Story by Yuki Nakajima // Photo by Jack Carver courtesy of Whatcom Museum
Bellingham was divided in four different towns when this map was made: Fairhaven, Sehome, Whatcom and Bellingham.
In the 1890s, the four cities joined to become the City of Bellingham in 1903. According to a City of Bellingham
ordinance on Feb. 8, 1904, the City Council passed 106 street name changes after the merger to eliminate duplicates.
Jeff Jewell, photo archivist at Whatcom Museum of History and Art, says the city renamed streets to be more consistent but by the time of the merger, realtors platted areas for residential development and gave streets whatever names they wanted.
As the time went by, the areas filled in, and the street names became inconsistent. Jewell says the street name used to change five times within half a mile when people drove down the same street.
Muddled name changes weren't the only problem. All Bellingham streets are laid out on grid system, but the streets
didn't line up well at the town boundary when Bellingham merged with Fairhaven.
"That is the reason for the 'S-shaped' in the road at the North of Fairhaven. It is most noticeable on 12th and 13th streets," says Glenn Eastwood, President of Whatcom County Historical Society.
Because of the numerous name changes, the order of Bellingham streets has patterns. The best example is the York Addition, south of St. Joseph Hospital, Jewell says. When the First Addition, south of the York Addition, was built, the west to east streets were renamed in alphabetical order from Cornwall Avenue, formerly Dock Street. Downtown Sehome streets were also in alphabetical order until Dock Street changed to Cornwall Avenue. All streets that run east to west of Dean Street (an extension of Railroad Avenue) are a state's name, such as Texas Street and Ohio Street, Jewell says.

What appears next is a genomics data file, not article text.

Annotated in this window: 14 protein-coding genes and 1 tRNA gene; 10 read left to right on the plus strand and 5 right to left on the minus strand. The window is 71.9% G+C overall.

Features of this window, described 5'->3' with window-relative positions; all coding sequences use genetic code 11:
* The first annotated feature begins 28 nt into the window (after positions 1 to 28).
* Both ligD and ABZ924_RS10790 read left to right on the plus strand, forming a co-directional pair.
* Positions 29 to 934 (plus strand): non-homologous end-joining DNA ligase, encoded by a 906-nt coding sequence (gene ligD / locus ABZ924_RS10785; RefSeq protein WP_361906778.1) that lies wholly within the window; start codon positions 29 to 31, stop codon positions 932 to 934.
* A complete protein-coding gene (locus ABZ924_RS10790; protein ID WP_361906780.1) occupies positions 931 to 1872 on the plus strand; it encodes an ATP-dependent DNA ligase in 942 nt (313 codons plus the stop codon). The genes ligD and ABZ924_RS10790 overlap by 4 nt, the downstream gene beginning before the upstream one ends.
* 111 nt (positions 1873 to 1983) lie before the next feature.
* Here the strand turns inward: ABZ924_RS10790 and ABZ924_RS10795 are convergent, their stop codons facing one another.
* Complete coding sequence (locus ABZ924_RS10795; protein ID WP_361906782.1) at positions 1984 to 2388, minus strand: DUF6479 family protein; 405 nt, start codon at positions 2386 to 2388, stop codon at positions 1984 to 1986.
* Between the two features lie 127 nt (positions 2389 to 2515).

Until 1926, State Street was named Elk Street when the Bellingham Herald built its current digs. Th e Herald's general
manager held a lot of power in the community during the time, and the Herald changed the street name because it could, Jewell says.
In 1853, Henry Roeder and his business partner, Russell Vallette Peabody started a sawmill business on Whatcom Creek.
Henry Street and Roeder Avenue come from Roeder's name, and Roeder named two streets after his children so that Roeder
named streets "Victor" and "Lottie." "Henry's wife was Elizabeth so what do we have here?" Jewell says while pointing at a park on the map. "Th ere is an Elizabeth Street, and right here is Elizabeth Park."
The unknown meanings behind other street names and patterns may loom in the future, but the mystery might just complement an interesting history.